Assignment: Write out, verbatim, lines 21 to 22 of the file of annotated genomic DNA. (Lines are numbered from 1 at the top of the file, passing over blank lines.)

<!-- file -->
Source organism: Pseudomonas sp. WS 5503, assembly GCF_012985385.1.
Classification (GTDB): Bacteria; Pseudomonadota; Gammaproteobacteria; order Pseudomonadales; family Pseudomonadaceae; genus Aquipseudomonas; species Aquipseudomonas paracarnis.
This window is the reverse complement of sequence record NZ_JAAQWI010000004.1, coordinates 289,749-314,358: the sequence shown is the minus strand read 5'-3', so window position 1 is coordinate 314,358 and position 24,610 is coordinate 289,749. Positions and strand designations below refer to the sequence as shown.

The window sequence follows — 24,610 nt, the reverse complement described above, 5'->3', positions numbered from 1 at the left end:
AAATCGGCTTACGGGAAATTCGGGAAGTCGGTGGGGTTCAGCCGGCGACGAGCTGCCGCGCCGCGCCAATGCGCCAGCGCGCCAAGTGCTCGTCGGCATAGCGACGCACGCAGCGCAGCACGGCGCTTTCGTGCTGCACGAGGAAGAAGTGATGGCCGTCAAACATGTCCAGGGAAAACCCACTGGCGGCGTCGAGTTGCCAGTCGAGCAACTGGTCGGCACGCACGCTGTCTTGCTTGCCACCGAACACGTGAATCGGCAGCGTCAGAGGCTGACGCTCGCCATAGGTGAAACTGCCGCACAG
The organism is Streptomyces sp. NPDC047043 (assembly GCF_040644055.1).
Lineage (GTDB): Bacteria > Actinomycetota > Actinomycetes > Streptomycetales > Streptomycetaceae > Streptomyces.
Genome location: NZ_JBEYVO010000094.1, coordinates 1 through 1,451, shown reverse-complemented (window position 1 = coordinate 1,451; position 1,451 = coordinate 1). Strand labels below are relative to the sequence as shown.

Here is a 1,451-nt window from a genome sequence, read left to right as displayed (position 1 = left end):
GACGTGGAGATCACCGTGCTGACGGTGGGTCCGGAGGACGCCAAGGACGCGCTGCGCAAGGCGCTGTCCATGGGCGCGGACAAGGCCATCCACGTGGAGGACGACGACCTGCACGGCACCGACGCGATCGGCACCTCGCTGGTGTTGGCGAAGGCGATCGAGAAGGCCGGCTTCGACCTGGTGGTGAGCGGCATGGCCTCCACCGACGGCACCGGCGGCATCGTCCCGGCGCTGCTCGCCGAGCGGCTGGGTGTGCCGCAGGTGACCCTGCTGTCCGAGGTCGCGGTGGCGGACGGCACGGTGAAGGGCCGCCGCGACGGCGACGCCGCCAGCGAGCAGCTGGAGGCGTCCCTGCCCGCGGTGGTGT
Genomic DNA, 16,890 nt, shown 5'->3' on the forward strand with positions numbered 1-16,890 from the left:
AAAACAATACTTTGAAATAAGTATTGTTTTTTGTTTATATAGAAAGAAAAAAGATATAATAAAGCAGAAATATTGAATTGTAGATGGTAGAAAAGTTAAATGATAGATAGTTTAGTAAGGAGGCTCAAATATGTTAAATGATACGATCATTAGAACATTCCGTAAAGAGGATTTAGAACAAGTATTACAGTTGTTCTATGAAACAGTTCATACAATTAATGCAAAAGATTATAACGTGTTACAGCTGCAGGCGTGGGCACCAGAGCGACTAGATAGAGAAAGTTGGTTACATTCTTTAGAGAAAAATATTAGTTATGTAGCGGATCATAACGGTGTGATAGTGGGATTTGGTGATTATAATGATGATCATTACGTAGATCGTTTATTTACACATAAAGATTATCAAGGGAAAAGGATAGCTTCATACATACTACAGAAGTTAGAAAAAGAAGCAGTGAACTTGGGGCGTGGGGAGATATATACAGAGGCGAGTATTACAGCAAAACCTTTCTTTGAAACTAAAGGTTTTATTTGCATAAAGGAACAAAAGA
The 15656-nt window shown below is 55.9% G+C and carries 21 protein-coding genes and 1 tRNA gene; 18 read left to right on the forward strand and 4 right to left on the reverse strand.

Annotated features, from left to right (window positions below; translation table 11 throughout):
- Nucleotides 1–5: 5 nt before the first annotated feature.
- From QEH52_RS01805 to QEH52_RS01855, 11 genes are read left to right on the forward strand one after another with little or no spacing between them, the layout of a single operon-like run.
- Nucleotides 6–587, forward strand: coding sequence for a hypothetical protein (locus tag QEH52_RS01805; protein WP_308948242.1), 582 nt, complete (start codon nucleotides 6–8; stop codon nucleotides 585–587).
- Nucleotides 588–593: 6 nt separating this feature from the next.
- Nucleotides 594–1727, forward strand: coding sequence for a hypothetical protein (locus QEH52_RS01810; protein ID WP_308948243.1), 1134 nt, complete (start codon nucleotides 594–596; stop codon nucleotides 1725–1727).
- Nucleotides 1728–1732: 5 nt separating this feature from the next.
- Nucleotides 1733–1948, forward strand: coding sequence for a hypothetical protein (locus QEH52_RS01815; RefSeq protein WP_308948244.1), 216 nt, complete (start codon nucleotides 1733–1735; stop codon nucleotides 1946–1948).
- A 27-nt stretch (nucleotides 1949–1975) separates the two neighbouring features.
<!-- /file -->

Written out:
- Nucleotides 1733–1948, forward strand: coding sequence for a hypothetical protein (locus QEH52_RS01815; RefSeq protein WP_308948244.1), 216 nt, complete (start codon nucleotides 1733–1735; stop codon nucleotides 1946–1948).
- A 27-nt stretch (nucleotides 1949–1975) separates the two neighbouring features.